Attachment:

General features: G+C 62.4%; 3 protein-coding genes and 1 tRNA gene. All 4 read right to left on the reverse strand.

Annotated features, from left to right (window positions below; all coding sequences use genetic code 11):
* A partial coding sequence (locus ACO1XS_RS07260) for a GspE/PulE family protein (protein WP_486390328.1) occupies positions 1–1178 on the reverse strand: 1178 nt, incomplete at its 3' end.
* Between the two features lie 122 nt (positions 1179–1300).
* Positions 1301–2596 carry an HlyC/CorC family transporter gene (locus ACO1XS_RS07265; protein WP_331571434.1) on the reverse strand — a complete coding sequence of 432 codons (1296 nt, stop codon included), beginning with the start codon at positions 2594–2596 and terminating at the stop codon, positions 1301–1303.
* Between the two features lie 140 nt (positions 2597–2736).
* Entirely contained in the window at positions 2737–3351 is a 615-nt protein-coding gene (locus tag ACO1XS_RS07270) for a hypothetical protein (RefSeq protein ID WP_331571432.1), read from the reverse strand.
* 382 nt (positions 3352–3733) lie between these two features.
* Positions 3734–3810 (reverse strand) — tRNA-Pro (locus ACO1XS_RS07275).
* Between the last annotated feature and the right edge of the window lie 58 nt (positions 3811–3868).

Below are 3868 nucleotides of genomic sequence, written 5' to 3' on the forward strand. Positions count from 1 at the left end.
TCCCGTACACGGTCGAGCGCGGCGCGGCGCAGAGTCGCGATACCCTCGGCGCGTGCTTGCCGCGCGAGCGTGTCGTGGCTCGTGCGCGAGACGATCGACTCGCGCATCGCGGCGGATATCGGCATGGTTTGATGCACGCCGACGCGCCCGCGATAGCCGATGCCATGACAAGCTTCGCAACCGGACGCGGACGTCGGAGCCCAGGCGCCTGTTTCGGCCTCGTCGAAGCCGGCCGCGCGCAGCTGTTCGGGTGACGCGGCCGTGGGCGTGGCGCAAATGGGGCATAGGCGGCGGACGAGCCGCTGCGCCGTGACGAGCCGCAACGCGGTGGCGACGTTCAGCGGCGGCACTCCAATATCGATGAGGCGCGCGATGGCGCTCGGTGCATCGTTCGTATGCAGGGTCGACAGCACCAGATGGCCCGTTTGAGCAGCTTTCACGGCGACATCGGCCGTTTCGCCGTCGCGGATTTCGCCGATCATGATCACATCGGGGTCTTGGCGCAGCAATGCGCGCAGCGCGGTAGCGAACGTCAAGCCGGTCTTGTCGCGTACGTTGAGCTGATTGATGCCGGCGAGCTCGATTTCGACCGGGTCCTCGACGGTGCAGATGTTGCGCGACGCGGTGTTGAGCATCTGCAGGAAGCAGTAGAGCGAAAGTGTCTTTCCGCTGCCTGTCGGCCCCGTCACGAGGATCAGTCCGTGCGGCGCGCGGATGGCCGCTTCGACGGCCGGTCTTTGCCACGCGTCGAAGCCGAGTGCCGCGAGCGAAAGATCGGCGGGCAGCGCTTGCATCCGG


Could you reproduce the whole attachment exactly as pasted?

General features: G+C 62.4%; 3 protein-coding genes and 1 tRNA gene. All 4 read right to left on the reverse strand.

Annotated features, from left to right (window positions below; all coding sequences use genetic code 11):
* A partial coding sequence (locus ACO1XS_RS07260) for a GspE/PulE family protein (protein WP_486390328.1) occupies positions 1–1178 on the reverse strand: 1178 nt, incomplete at its 3' end.
* Between the two features lie 122 nt (positions 1179–1300).
* Positions 1301–2596 carry an HlyC/CorC family transporter gene (locus ACO1XS_RS07265; protein WP_331571434.1) on the reverse strand — a complete coding sequence of 432 codons (1296 nt, stop codon included), beginning with the start codon at positions 2594–2596 and terminating at the stop codon, positions 1301–1303.
* Between the two features lie 140 nt (positions 2597–2736).
* Entirely contained in the window at positions 2737–3351 is a 615-nt protein-coding gene (locus tag ACO1XS_RS07270) for a hypothetical protein (RefSeq protein ID WP_331571432.1), read from the reverse strand.
* 382 nt (positions 3352–3733) lie between these two features.
* Positions 3734–3810 (reverse strand) — tRNA-Pro (locus ACO1XS_RS07275).
* Between the last annotated feature and the right edge of the window lie 58 nt (positions 3811–3868).

Below are 3868 nucleotides of genomic sequence, written 5' to 3' on the forward strand. Positions count from 1 at the left end.
TCCCGTACACGGTCGAGCGCGGCGCGGCGCAGAGTCGCGATACCCTCGGCGCGTGCTTGCCGCGCGAGCGTGTCGTGGCTCGTGCGCGAGACGATCGACTCGCGCATCGCGGCGGATATCGGCATGGTTTGATGCACGCCGACGCGCCCGCGATAGCCGATGCCATGACAAGCTTCGCAACCGGACGCGGACGTCGGAGCCCAGGCGCCTGTTTCGGCCTCGTCGAAGCCGGCCGCGCGCAGCTGTTCGGGTGACGCGGCCGTGGGCGTGGCGCAAATGGGGCATAGGCGGCGGACGAGCCGCTGCGCCGTGACGAGCCGCAACGCGGTGGCGACGTTCAGCGGCGGCACTCCAATATCGATGAGGCGCGCGATGGCGCTCGGTGCATCGTTCGTATGCAGGGTCGACAGCACCAGATGGCCCGTTTGAGCAGCTTTCACGGCGACATCGGCCGTTTCGCCGTCGCGGATTTCGCCGATCATGATCACATCGGGGTCTTGGCGCAGCAATGCGCGCAGCGCGGTAGCGAACGTCAAGCCGGTCTTGTCGCGTACGTTGAGCTGATTGATGCCGGCGAGCTCGATTTCGACCGGGTCCTCGACGGTGCAGATGTTGCGCGACGCGGTGTTGAGCATCTGCAGGAAGCAGTAGAGCGAAAGTGTCTTTCCGCTGCCTGTCGGCCCCGTCACGAGGATCAGTCCGTGCGGCGCGCGGATGGCCGCTTCGACGGCCGGTCTTTGCCACGCGTCGAAGCCGAGTGCCGCGAGCGAAAGATCGGCGGGCAGCGCTTGCATCCGG